MotoGP
Jul 22, 2021
Why Mir's MotoGP title defence can't be written off yet Prime

Why Mir's MotoGP title defence can't be written off yet

Joan Mir’s defence of his MotoGP title has had an underwhelming start as Suzuki didn’t progress its championship-winning GSX-RR as much as its rivals did with their bikes over the winter. Speaking to Motorsport.com, Mir lays out why his title defence has been stalled so far and why he’s confident title number two is still within reach

MotoGP
Jul 12, 2021
How Quartararo became the MotoGP leader Yamaha needed Prime

How Quartararo became the MotoGP leader Yamaha needed

It's been six years since Jorge Lorenzo gave Yamaha its last MotoGP title in 2015. Since his departure at the end of 2016, Yamaha's form has been inconsistent but it has at last found a new talisman to return it to the top spot in the form of a precociously talented Frenchman who currently leads the standings.

MotoGP
Jul 6, 2021
Why the Vinales/Yamaha MotoGP divorce satisfies both parties Prime

Why the Vinales/Yamaha MotoGP divorce satisfies both parties

On Monday, Yamaha announced it will part ways with Maverick Vinales at the end of the 2021 season - a move requested by the rider. As the already strained relationship between both parties in MotoGP hit rock bottom in recent weeks, this divorce - as Oriol Puigdemont writes - is good for both Yamaha and Vinales for a number of reasons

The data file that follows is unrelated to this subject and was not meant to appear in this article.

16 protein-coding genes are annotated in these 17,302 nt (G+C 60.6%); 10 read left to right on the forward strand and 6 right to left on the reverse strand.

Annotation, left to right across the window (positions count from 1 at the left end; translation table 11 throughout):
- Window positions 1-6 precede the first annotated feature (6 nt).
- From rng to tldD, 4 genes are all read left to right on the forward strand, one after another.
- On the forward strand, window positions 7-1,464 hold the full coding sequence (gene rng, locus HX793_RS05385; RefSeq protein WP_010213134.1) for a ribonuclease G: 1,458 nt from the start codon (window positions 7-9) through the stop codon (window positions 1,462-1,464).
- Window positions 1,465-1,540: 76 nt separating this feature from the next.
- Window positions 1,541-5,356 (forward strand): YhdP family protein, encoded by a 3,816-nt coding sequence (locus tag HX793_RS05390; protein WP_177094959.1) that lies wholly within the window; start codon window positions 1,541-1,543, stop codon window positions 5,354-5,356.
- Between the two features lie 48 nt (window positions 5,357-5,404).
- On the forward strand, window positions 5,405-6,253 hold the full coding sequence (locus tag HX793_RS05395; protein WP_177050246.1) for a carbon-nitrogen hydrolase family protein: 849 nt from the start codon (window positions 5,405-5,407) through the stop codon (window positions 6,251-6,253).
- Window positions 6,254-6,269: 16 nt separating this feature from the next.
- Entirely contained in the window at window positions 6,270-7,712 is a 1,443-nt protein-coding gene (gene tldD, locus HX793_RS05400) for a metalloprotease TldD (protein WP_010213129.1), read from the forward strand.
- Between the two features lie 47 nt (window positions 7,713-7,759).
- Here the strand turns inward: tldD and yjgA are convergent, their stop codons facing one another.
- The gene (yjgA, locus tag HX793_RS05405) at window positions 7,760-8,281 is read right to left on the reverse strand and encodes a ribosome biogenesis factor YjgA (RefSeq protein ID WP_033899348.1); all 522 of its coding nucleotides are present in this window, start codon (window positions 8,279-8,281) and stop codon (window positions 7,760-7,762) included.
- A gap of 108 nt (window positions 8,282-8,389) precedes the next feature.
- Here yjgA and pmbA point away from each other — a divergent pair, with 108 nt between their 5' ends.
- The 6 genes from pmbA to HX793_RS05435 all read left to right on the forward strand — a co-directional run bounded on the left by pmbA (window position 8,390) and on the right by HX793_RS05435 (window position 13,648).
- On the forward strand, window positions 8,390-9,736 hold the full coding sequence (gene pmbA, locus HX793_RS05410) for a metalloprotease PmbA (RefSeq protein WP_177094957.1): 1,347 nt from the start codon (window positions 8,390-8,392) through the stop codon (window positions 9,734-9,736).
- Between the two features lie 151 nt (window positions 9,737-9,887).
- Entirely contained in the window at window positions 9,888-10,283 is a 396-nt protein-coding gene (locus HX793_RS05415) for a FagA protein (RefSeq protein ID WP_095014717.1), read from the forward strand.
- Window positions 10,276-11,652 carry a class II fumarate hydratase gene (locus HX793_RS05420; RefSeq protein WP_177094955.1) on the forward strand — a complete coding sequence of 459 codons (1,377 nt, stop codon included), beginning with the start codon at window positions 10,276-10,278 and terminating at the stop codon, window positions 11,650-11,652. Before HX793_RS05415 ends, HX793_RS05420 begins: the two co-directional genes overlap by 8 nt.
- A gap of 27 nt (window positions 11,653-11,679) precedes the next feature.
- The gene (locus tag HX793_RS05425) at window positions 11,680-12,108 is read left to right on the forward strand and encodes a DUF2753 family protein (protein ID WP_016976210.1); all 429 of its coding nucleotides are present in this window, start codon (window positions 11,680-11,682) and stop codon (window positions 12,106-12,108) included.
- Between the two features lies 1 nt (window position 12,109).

MotoGP
Jun 28, 2021
The unexpected Rossi/Ducati MotoGP sequel offering redemption Prime

The unexpected Rossi/Ducati MotoGP sequel offering redemption

A decade after first linking up with Ducati in what turned out to be an ill-fated period in his MotoGP career, Valentino Rossi has joined forces with the Italian marque once more - this time as a team owner. And the VR46/Ducati tie-up beginning in 2022 has the potential to right the wrongs of Rossi and Ducati's nadir of 2011/2012.

MotoGP
Jun 24, 2021
Why Yamaha is about to risk losing Valentino Rossi Prime

Why Yamaha is about to risk losing Valentino Rossi

With Valentino Rossi’s next career move imminent in MotoGP, it is set to have wide-reaching influences on a number of riders and teams on the grid. But one of the biggest impacts will be felt at Yamaha, with its pivotal role in the saga set to see it lose its appointment with ‘The Doctor’

MotoGP
Jun 22, 2021